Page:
Would you wear a tiny electric chair around your neck? Suspend a gold-plated hangman’s noose on the wall? Would you print a picture of a firing squad on a business card? Yet we do so with the cross. Many even make the sign of the cross as they pray. Would we make the sign of, say, a guillotine? Instead of the triangular touch on the forehead and shoulders, how about a karate chop on the palm? Doesn’t quite have the same feel, does it?

Why is the cross the symbol of our faith? To find the answer look no farther than the cross itself. Its design couldn’t be simpler. One beam horizontal—the other vertical. One reaches out—like God’s love. The other reaches up—as does God’s holiness. One represents the width of his love; the other reflects the height of his holiness. The cross is the intersection. The cross is where God forgave his children without lowering his standards.

How could he do this? In a sentence: God put our sin on his Son and punished it there.

2 Corinthians 5:21 says, “For our sake he made him to be sin who knew no sin, so that in him we might become the righteousness of God.”

The cross, then, is a monument, a memorial, a symbol that reminds us the God loves us—that He loved us enough to send His only begotten Son to pay the penalty of sin in our place that we could never pay. We do not, by the way, use a crucifix, because we know Jesus is alive. Yes, His death is significant and meaningful, but I He had died on that cross and stayed dead, we would be without hope.

So, I said I was going to share three areas where I think we should be creating memorials or reminders for ourselves and our children. The first is the one I just shared–the love of God, the gift of His Son, the death, burial and resurrection of Christ. We cannot overemphasize that love or that atoning sacrifice. I am not suggesting that you must wear a cross necklace or hang crosses in your home or anything else, but I am suggesting that we have a responsibility to remind ourselves and—if we are parents, to remind our children—regularly of the love of God and the gift of His Son.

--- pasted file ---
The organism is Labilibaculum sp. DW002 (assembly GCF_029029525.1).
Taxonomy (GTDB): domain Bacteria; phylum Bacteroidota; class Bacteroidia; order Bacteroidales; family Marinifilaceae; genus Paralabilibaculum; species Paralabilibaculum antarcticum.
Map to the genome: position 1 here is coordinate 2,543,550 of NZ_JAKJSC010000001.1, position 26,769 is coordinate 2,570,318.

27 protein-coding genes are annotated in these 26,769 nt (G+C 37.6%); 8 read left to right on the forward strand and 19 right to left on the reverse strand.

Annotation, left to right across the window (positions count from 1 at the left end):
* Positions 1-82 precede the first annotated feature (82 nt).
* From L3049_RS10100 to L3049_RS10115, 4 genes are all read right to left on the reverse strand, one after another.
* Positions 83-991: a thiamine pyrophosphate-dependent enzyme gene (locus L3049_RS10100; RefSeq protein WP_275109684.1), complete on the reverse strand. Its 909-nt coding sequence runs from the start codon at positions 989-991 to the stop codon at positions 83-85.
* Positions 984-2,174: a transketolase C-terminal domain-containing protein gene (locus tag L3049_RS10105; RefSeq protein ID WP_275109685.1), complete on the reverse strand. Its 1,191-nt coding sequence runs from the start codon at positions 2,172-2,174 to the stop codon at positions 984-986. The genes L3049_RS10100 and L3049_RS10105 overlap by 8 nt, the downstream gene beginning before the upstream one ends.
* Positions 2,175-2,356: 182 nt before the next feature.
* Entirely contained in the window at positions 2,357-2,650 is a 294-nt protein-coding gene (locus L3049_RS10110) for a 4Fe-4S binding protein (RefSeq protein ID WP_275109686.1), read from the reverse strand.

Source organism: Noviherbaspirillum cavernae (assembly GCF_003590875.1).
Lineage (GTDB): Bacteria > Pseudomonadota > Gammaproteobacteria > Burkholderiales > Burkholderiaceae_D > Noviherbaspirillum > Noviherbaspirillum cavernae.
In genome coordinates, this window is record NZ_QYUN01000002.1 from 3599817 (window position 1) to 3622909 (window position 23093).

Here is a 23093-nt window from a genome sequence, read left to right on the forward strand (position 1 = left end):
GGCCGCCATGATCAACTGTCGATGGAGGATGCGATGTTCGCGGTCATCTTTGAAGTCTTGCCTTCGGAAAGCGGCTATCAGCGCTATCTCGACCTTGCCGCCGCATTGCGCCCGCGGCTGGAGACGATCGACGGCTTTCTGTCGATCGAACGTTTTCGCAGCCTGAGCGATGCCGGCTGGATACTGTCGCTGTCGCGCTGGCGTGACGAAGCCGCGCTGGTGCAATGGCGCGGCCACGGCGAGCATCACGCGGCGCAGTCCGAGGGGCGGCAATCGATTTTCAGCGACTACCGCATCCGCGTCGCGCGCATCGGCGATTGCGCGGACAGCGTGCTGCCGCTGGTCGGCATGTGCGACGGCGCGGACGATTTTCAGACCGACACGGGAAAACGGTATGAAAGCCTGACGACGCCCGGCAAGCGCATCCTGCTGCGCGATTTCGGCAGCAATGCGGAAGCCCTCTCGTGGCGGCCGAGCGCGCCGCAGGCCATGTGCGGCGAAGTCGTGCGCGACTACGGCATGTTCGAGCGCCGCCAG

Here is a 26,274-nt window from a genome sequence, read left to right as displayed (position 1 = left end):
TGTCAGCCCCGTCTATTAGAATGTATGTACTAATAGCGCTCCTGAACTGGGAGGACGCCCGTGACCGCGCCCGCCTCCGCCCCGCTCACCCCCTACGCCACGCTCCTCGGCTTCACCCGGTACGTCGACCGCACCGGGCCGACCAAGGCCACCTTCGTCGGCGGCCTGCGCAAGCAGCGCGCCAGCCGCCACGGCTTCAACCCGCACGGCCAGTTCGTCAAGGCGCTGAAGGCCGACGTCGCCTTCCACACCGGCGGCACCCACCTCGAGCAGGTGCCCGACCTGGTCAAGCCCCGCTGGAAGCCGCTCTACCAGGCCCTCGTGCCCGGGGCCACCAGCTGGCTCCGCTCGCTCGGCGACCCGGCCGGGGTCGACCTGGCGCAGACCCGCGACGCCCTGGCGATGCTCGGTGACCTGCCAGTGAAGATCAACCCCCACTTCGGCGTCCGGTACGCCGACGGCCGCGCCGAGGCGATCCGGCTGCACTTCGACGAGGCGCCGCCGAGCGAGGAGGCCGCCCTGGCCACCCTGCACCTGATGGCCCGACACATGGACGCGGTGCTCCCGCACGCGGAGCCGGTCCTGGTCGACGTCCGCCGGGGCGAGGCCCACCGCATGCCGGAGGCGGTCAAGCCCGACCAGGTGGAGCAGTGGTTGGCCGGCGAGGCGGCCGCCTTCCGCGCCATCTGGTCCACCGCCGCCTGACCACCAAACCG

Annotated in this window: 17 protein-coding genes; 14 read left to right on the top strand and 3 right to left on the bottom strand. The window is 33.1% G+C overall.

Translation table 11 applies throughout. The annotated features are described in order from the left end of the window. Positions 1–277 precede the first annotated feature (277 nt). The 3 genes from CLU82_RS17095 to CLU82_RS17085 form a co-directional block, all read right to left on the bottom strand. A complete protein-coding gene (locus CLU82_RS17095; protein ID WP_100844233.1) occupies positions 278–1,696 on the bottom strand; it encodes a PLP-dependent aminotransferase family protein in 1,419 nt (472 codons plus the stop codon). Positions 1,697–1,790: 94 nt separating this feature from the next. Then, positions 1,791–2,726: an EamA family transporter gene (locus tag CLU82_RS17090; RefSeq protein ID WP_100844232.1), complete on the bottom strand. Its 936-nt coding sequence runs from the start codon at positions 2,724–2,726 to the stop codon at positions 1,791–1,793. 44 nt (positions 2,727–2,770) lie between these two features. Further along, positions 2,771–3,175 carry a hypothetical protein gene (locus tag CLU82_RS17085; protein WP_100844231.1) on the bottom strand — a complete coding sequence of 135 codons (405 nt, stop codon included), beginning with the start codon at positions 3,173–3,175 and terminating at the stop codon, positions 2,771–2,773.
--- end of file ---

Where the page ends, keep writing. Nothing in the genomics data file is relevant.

In an article published just before Valentine’s Day 2015, entitled “Remembering the Unquantifiable Love of God,” Christina Fox wrote,

But real love isn’t something you can measure. The love God has for us is beyond numbers and can’t be tallied. When God promised to bless Abraham with countless children, he used the stars in the sky and the sand on the seashore as a metaphor. These are things people simply cannot count. Paul described the love of Christ as surpassing knowledge (Ephesians 3:19). And the psalmist wrote, “Your steadfast love, O LORD, extends to the heavens, your faithfulness to the clouds” (Psalm 36:5).

God’s love for us goes farther than even time itself, into the deep recesses of eternity past. It stretched all the way from forever, forward to the cross, and will continue into eternity future. “He chose us in him before the foundation of the world, that we should be holy and blameless before him. In love he predestined us for adoption as sons through Jesus Christ” (Ephesians 1:4–5).
His love for us is a love that doesn’t hold back. His love gives everything, to the point of sacrificing his very own Son. At the cross, the perfect eternal love of the triune God was shown most vividly as the Son bore all our sins for us. This is unquantifiable, immeasurable love.